The Public and Performative Interaction has been discussed on the BBC Click Programme about Glasgow’s Digital Creativity. Julie Williamson’s work on engagement with public displays explores how we can create the best possible user experience on spherical touch sensitive displays. Evaluating engagement and experience is vital to ensure the novel technologies we develop are actually used in practice.
Watch the programme here: BBC Click: Glasgow’s Digital Creativity (featured at 6:35)
For more information about our projects and public engagement, see publicinteraction.co.uk for our latest updates.
What an exciting time to play with technology and interactive experiences. We are delighted to be contributing to the Glasgow Film Festival with Sunken Ripples, an experimental interactive installation. This work is part of the EPSRC SIPS project in collaboration with Pufferfish Ltd.
25th of February, showings at 18:00 and 19:30, Glasgow IMAX
Come experience the exciting cutting edge technology of an interactive spherical display as part of a new kind audiovisual performance. For the first time ever, a spherical display will be joined with the IMAX screen to create an immersive and playful experience in an underwater landscape. Join us in the world of Sunken Ripples, where interaction and touch on the spherical display ripple into huge proportions.
This event is brought to you by the University of Glasgow Public and Performative Interaction Group.
Tickets are available for FREE at the IMAX from 16:00 on the day of the performance.
After a successful Interactivity at CHI 2014, Steven Benford and I were given the opportunity to feature some of the most exciting and visually compelling Interactivity exhibits in Interactions Magazine.
Interactivity is a unique forum of the ACM CHI Conference that showcases hands-on demonstrations, novel interactive technologies, and artistic installations. At CHI 2014, we aimed to create a “one of a CHInd” Interactivity experience with more than 60 interactive exhibits to highlight the diverse group of computer scientists, sociologists, designers, psychologists, artists, and many more that make up the CHI community.
GaussBricks – Rong-Hao Liang, Liwei Chan, Hung-Yu Tseng, Han-Chih Kuo, Da-Yuan Huang, De-Nian Yang, Bing-Yu Chen.
Rainbowfish – Grosse-Puppendahl, T., Beck, S., Wilbers, D., Zeiss, S., von Wilmsdorff, J., and Kuijper, A.
It’s an exciting time for public and performative interaction at Glasgow University. My first EPSRC grant has been funded, the announcement is available now on the EPSRC website.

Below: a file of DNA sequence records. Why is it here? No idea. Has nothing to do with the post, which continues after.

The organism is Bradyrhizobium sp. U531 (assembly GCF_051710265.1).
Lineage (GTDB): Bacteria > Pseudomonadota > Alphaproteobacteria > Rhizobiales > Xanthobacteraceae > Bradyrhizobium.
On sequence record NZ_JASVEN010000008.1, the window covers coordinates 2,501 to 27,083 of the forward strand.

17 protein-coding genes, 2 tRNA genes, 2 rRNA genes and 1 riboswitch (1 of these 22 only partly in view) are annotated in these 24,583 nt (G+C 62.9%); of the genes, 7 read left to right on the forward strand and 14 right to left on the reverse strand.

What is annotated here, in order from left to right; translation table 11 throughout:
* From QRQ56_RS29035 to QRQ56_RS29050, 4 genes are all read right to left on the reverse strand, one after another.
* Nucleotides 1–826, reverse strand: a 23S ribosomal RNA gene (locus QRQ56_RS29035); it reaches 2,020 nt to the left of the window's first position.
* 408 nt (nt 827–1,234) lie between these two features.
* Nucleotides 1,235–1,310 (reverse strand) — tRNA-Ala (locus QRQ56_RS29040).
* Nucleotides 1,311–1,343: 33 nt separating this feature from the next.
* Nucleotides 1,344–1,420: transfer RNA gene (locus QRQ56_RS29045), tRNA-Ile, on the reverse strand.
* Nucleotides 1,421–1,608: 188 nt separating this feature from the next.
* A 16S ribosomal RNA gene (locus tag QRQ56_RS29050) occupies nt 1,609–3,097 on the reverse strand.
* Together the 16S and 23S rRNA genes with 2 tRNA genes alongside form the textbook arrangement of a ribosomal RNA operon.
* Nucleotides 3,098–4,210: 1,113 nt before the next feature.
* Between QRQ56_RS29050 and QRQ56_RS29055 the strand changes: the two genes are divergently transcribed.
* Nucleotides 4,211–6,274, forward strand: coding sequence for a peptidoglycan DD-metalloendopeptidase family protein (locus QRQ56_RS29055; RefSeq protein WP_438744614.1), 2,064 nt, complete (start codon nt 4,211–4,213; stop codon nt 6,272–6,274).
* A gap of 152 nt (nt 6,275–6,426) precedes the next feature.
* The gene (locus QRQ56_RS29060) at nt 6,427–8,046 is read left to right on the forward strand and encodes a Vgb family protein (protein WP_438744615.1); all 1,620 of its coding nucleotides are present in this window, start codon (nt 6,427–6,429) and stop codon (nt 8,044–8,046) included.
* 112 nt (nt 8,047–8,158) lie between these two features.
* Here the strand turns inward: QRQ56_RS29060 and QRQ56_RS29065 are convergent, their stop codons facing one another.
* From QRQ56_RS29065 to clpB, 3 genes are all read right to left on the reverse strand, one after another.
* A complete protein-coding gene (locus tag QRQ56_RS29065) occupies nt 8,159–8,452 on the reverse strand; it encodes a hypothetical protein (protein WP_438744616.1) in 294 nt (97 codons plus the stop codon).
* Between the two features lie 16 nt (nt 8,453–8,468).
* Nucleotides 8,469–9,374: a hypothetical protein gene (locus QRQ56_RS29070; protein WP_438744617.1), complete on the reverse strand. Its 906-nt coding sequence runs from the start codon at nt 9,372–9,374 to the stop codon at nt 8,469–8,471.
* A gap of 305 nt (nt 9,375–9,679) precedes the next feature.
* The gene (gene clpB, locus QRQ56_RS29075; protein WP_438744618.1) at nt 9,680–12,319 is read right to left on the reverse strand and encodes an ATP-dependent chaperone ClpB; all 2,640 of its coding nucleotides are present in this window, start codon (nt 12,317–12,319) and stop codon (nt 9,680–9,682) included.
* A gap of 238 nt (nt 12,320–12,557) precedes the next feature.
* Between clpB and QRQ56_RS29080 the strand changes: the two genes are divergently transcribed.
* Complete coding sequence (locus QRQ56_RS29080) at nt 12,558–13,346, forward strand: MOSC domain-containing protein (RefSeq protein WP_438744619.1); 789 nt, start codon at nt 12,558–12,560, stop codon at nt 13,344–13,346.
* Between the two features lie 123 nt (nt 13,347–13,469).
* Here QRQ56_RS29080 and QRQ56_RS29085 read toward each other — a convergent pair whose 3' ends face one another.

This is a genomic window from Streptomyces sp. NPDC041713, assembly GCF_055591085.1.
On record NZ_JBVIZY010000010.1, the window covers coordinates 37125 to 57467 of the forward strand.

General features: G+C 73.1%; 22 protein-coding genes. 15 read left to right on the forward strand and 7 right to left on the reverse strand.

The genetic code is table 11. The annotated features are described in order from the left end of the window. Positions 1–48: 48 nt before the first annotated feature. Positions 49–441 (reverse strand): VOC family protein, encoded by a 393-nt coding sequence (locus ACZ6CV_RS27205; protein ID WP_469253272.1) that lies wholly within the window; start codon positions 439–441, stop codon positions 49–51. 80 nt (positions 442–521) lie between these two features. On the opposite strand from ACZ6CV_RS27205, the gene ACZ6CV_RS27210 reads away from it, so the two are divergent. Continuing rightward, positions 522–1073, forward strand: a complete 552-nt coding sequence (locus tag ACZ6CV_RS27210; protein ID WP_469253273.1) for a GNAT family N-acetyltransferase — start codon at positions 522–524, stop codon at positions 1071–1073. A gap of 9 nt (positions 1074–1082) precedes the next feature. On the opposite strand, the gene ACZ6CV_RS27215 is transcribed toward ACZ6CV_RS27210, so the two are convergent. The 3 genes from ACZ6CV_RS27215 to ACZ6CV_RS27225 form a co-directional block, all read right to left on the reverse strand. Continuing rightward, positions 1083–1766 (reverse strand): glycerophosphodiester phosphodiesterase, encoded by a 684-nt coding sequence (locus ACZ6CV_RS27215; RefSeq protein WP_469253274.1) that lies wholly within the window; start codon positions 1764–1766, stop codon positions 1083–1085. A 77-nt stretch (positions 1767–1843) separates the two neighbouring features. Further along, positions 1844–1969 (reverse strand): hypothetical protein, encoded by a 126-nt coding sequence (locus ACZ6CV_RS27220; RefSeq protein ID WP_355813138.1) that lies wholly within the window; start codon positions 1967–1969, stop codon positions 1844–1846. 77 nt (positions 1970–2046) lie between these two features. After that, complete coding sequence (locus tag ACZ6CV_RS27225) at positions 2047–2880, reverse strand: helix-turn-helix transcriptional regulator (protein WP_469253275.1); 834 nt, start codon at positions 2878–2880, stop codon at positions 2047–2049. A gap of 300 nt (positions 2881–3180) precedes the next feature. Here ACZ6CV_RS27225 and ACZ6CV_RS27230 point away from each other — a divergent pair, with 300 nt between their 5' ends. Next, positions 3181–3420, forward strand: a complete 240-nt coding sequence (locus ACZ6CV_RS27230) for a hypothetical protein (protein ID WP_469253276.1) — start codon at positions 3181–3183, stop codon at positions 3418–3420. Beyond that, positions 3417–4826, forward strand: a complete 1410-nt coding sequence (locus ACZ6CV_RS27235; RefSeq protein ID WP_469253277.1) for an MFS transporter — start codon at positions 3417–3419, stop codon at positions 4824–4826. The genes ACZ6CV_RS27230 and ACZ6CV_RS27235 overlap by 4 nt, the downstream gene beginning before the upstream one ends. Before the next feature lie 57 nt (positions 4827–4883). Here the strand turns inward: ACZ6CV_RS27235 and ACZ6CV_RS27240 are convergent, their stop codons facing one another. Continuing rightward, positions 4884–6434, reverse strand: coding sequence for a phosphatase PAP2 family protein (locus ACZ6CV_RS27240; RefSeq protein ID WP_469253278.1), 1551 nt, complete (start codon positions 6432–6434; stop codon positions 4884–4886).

So watch this space, this grant begins August 1st!
Grant Overview: Public interactive displays have the potential to significantly enhance the quality of life for people living in future city spaces. However, current public displays and interfaces go unnoticed or completely ignored by the majority of passers-by. This presents a serious problem for the impact and uptake of touch sensitive displays if only a small minority will approach these displays and discover their interactive qualities. Existing approaches to designing and evaluating public displays have not been successful at realising the substantial opportunities that public displays afford. This research addresses this problem by exploiting recent technological developments in curved displays to create socially acceptable and enticing interactions for public spaces.
Curved displays offer exciting opportunities for public interaction that are not possible with flat displays. For example, a cylindrical display mimics the shape and form traditional kiosks for flyers and notices that can be seen in many cities. This kind of display can be placed in a walkway and be viewed from many perspectives. Other non-flat shapes, such as spherical displays, allow multiple users to interact while facing each other and viewing vertical content. Installations where users can see each other and observe others interacting are more encouraging and result in higher rates of interaction than displays where users are unable to observe each other. Another important aspect of a spherical display is that the entire display is never completely visible from one perspective. While areas on the top may be visible to both users vertical areas of the screen are only visible to some. These “private” areas of the display could be exploited to support sharing, ownership, and collaboration on a social display.
Given the new opportunities afforded by curved displays, foundational research is needed to understand how this new technology should be designed for and used in public spaces. There is limited research on interaction for curved surfaces and even less on curved surfaces for public spaces. An important aspect of this research is to develop novel multitouch interaction techniques that exploit the form factor of a curved display for public interaction. This will involve perceptual studies to learn the physical constraints and ergonomics of multitouch gestures on curved surfaces. This research will also explore how novel gestures and physical metaphors can enhance interaction on curved surfaces. This will involve evaluating user perceptions of control and responsiveness on a spherical display, simulating different levels of friction and weight for interactive elements.